Companies have also found that most customers do not utilize the credit monitoring services organizations frequently offer in the wake of a breach to help people monitor their records for potential fraud, the expert maintains. By scaling back those offers and spending more money on image control, organizations have been able to cut some costs, he said.
As a result, the average cost of notifying customers of a data breach actually dropped significantly -- or roughly 40 percent -- falling from $25 per lost record one year ago to $15 in 2007, according to the report -- which was co-sponsored by security vendors PGP and Vontu.
Another emerging area of focus for companies dealing with data breaches has been to force their business partners to do a better job of protecting their customer data.
Some 40 percent of those organizations interviewed attributed the cause of their incidents to third parties, such as contractors and consultants, representing a nearly 30 percent increase over 2006.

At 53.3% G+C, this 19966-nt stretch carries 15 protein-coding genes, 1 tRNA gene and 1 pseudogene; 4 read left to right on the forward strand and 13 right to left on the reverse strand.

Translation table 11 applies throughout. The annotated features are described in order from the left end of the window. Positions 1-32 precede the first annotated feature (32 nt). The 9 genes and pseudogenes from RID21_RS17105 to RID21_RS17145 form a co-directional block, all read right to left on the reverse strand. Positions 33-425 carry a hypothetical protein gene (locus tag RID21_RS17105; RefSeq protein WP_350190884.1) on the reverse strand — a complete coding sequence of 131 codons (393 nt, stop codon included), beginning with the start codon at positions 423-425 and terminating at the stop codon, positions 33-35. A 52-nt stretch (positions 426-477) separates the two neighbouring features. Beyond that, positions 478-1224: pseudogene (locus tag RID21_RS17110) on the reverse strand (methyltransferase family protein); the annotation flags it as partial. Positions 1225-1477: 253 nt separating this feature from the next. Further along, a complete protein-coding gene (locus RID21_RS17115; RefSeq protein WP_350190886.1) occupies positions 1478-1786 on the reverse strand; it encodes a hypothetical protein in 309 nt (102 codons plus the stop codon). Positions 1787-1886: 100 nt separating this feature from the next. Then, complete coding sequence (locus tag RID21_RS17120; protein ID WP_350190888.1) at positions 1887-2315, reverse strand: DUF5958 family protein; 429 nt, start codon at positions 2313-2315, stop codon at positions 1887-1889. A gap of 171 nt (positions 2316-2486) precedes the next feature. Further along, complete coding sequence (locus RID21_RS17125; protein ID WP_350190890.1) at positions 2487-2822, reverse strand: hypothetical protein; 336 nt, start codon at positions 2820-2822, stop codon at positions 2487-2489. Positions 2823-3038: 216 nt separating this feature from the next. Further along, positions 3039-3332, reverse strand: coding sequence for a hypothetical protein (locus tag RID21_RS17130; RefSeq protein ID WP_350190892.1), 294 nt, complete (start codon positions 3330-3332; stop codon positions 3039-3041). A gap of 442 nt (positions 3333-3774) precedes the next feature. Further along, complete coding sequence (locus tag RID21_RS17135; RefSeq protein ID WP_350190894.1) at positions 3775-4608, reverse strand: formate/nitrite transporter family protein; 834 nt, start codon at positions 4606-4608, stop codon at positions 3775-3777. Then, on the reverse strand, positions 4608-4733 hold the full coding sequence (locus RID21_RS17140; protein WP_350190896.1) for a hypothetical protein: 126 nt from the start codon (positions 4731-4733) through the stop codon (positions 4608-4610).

Those breaches were also more costly than other episodes, averaging an overall expense of $231 per record, compared to $171 per records in incidents when third parties were not involved.
In terms of vertical bias, Ponemon said that financial services companies are feeling the biggest pinch from their breaches, based largely on customer perceptions that such organizations should do a better job of protecting their data than other types of businesses, including retailers.
Financial services companies are particularly concerned with the issue of having customers abandon their online applications in favor of more traditional brick-and-mortar services, thereby driving up their overhead expenses.
Despite the fact that the cost of responding to a data breach has risen consistently over the three years that Ponemon has studied the phenomenon, the expert believes that in time the price of losing customer data will eventually fall.
The researcher said that the sheer volume of incidents will drive customers to become desensitized to the events, resulting in lowered remediation costs and business churn.
"People are already finding that it is hard to trace an incident of ID theft to a specific breach, and with the growing number of notifications they receive, they won't care as much about the problem," Ponemon said. "There seems to be a herd mentality emerging among customers that applies to the law of large numbers; if people feel they are in a pool of millions of others who have had their records stolen or lost, their thinking is that the probability of being victimized isn't as strong."